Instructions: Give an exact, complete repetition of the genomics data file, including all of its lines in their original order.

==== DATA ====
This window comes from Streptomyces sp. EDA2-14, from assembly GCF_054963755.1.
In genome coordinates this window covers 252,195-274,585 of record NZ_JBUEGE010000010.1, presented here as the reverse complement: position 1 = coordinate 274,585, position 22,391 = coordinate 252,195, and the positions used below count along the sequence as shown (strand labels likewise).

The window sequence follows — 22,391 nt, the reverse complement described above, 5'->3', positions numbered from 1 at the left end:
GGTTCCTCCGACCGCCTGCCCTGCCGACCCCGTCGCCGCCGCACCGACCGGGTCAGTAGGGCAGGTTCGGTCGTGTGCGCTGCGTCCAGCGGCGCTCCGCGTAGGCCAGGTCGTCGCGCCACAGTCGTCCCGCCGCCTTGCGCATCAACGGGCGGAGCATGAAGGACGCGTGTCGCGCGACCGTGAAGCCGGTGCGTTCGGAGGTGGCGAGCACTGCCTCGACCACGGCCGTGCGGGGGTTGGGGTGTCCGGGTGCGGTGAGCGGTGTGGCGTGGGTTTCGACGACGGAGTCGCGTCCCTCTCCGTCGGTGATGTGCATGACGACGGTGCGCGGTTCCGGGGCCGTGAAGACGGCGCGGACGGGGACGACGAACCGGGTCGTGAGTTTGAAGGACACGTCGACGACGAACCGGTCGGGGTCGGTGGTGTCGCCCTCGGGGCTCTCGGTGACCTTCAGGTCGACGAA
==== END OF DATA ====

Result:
This window comes from Streptomyces sp. EDA2-14, from assembly GCF_054963755.1.
In genome coordinates this window covers 252,195-274,585 of record NZ_JBUEGE010000010.1, presented here as the reverse complement: position 1 = coordinate 274,585, position 22,391 = coordinate 252,195, and the positions used below count along the sequence as shown (strand labels likewise).

The window sequence follows — 22,391 nt, the reverse complement described above, 5'->3', positions numbered from 1 at the left end:
GGTTCCTCCGACCGCCTGCCCTGCCGACCCCGTCGCCGCCGCACCGACCGGGTCAGTAGGGCAGGTTCGGTCGTGTGCGCTGCGTCCAGCGGCGCTCCGCGTAGGCCAGGTCGTCGCGCCACAGTCGTCCCGCCGCCTTGCGCATCAACGGGCGGAGCATGAAGGACGCGTGTCGCGCGACCGTGAAGCCGGTGCGTTCGGAGGTGGCGAGCACTGCCTCGACCACGGCCGTGCGGGGGTTGGGGTGTCCGGGTGCGGTGAGCGGTGTGGCGTGGGTTTCGACGACGGAGTCGCGTCCCTCTCCGTCGGTGATGTGCATGACGACGGTGCGCGGTTCCGGGGCCGTGAAGACGGCGCGGACGGGGACGACGAACCGGGTCGTGAGTTTGAAGGACACGTCGACGACGAACCGGTCGGGGTCGGTGGTGTCGCCCTCGGGGCTCTCGGTGACCTTCAGGTCGACGAA